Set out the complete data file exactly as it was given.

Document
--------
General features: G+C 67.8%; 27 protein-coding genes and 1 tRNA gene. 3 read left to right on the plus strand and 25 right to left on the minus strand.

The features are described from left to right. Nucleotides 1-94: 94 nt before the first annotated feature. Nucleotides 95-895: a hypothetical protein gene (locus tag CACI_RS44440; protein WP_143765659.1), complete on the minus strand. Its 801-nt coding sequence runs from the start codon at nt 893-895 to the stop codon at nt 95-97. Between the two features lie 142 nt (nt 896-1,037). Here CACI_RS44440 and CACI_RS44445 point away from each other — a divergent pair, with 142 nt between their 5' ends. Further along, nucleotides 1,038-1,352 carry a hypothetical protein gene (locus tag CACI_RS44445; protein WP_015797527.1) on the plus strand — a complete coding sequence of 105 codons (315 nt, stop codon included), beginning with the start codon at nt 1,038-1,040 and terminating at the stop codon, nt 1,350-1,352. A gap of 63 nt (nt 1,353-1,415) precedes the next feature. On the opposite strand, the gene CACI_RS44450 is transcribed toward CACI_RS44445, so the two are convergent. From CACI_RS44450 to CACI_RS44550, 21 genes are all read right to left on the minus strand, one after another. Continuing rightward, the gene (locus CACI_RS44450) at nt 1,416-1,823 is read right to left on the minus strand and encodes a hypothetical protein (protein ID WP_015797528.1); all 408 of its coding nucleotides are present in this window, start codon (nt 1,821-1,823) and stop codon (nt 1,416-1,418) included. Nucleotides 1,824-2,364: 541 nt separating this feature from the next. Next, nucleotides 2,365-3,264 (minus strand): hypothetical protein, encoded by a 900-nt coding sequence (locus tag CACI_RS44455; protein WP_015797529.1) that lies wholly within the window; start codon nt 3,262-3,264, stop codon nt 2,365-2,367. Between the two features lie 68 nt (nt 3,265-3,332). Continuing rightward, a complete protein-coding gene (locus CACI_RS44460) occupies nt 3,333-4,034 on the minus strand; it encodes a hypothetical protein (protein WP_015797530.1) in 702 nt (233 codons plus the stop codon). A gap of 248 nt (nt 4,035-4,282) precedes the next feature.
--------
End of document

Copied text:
General features: G+C 67.8%; 27 protein-coding genes and 1 tRNA gene. 3 read left to right on the plus strand and 25 right to left on the minus strand.

The features are described from left to right. Nucleotides 1-94: 94 nt before the first annotated feature. Nucleotides 95-895: a hypothetical protein gene (locus tag CACI_RS44440; protein WP_143765659.1), complete on the minus strand. Its 801-nt coding sequence runs from the start codon at nt 893-895 to the stop codon at nt 95-97. Between the two features lie 142 nt (nt 896-1,037). Here CACI_RS44440 and CACI_RS44445 point away from each other — a divergent pair, with 142 nt between their 5' ends. Further along, nucleotides 1,038-1,352 carry a hypothetical protein gene (locus tag CACI_RS44445; protein WP_015797527.1) on the plus strand — a complete coding sequence of 105 codons (315 nt, stop codon included), beginning with the start codon at nt 1,038-1,040 and terminating at the stop codon, nt 1,350-1,352. A gap of 63 nt (nt 1,353-1,415) precedes the next feature. On the opposite strand, the gene CACI_RS44450 is transcribed toward CACI_RS44445, so the two are convergent. From CACI_RS44450 to CACI_RS44550, 21 genes are all read right to left on the minus strand, one after another. Continuing rightward, the gene (locus CACI_RS44450) at nt 1,416-1,823 is read right to left on the minus strand and encodes a hypothetical protein (protein ID WP_015797528.1); all 408 of its coding nucleotides are present in this window, start codon (nt 1,821-1,823) and stop codon (nt 1,416-1,418) included. Nucleotides 1,824-2,364: 541 nt separating this feature from the next. Next, nucleotides 2,365-3,264 (minus strand): hypothetical protein, encoded by a 900-nt coding sequence (locus tag CACI_RS44455; protein WP_015797529.1) that lies wholly within the window; start codon nt 3,262-3,264, stop codon nt 2,365-2,367. Between the two features lie 68 nt (nt 3,265-3,332). Continuing rightward, a complete protein-coding gene (locus CACI_RS44460) occupies nt 3,333-4,034 on the minus strand; it encodes a hypothetical protein (protein WP_015797530.1) in 702 nt (233 codons plus the stop codon). A gap of 248 nt (nt 4,035-4,282) precedes the next feature.